Meetings held at the summons of the lord mayor of London by citizens of the English metropolis to protest against the persecution of the Jews. The first of these was held on July 3, 1840, to protest against the blood accusation brought against the Jews of Damascus. A demand for thismeeting was made by 210 important residents of the city. Speeches were delivered by Daniel O'Connell, Alderman Thompson, Dr. Bowring, and others, expressing their disbelief in the accusation and demanding the release of the accused. The resolutions of the meeting were sent by the lord mayor to the chief ambassadors of foreign powers residing in England, and an especially favorable reply was received from the Emperor of Russia. Over forty years later meetings were convened by the lord mayor of London to protest against the persecutions of the Jews in Russia. Attention had been called to these by articles in the London "Times" of Jan. 9 and 11, 1882, written by Joseph Jacobs, and a requisition was made for a Mansion House Meeting in consequence. The requisition was signed by thirty-eight persons, including the Archbishop of Canterbury, Cardinal Manning, Charles Darwin, John Tyndall, and eighteen members of Parliament. This meeting was followed by numerous others throughout the United Kingdom, including one at the University of Oxford.

The requisition for the Guildhall Meeting of Dec. 10, 1890, was signed by eighty-three persons, again headed by the Archbishop of Canterbury and Cardinal Manning, and including nineteen peers, twenty-seven members of Parliament, and the foremost representatives of nearly every learned profession. The following resolution, proposed by the Duke of Westminster and seconded by the Bishop of Ripon, was adopted: "That in the opinion of this meeting the renewed sufferings of the Jews in Russia from the operation of severe and exceptional edicts and disabilities are deeply to be deplored, and that in this last decade of the nineteenth century religious liberty is a principle which should be recognized by every Christian community as among the natural human rights." In the name of the citizens of London a memorandum was addressed to the czar to this effect, praying that the Jews of Russia should be granted political and social equality with the rest of his subjects. The czar refusing officially to receive the communication, it was returned through the foreign office.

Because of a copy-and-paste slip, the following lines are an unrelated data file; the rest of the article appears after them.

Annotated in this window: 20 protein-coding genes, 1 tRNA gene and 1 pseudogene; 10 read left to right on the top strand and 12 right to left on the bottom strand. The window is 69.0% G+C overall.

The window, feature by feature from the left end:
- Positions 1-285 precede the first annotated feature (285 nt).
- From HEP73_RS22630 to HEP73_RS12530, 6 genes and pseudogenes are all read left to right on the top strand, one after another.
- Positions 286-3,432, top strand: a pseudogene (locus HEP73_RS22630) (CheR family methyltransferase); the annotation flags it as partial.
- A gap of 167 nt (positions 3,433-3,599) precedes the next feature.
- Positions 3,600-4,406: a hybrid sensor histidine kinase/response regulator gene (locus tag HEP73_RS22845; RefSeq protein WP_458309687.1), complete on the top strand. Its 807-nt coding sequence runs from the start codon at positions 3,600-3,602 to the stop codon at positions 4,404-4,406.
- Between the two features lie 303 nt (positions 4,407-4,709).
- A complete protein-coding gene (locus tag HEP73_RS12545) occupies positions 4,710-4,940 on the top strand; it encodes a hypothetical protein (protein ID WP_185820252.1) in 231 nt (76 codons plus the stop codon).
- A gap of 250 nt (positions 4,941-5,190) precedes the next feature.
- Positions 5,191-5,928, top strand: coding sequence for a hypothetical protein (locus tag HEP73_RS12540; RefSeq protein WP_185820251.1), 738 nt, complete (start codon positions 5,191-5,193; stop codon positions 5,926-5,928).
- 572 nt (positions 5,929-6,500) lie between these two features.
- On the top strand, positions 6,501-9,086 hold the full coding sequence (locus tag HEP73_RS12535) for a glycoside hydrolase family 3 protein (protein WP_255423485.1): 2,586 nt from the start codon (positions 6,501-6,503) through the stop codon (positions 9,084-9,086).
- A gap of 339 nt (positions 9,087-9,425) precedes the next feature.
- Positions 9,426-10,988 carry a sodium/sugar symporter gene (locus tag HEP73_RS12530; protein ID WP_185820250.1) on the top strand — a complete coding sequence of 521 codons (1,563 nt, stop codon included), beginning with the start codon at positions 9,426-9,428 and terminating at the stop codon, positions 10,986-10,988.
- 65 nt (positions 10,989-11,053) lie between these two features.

As a consequence of the first of the two last-mentioned meetings, a Mansion House Fund was raised of £108,000 and was administered by a Mansion House Committee; this later took over the £100,000 collected after the Guildhall Meeting, when it became known henceforth as the Russo-Jewish Committee. In the early stages of its work the Mansion House Committee supervised the transportation of large numbers of Russo-Jewish refugees from Brody to America, having a branch committee at Liverpool presided over by B. L. Benas. The chairman of both committees was Sir Julian Goldsmith, and the honorary secretary was N. S. Joseph. The committee took part also in all the conferences held to consider the position of the Russian Jews and helped to found agricultural colonies at Moosomin, Canada; Painted Woods, N. Dak.; Vineland, N. J.; and elsewhere. None of these colonies, however, had a very long life. The Russo-Jewish Committee, besides assisting the Jewish Board of Guardians by arranging for the immigration, repatriation, and settlement of refugees, founded also in London a Location and Information Bureau as a labor registry, and evening classes in English for the refugees, so as to enable them to earn their living outside the congested districts.

  • The Times (London), Feb. 2, 1882, and Dec. 11, 1890;
  • Publications of the Russo-Jewish Committee.
O. J. S. J.
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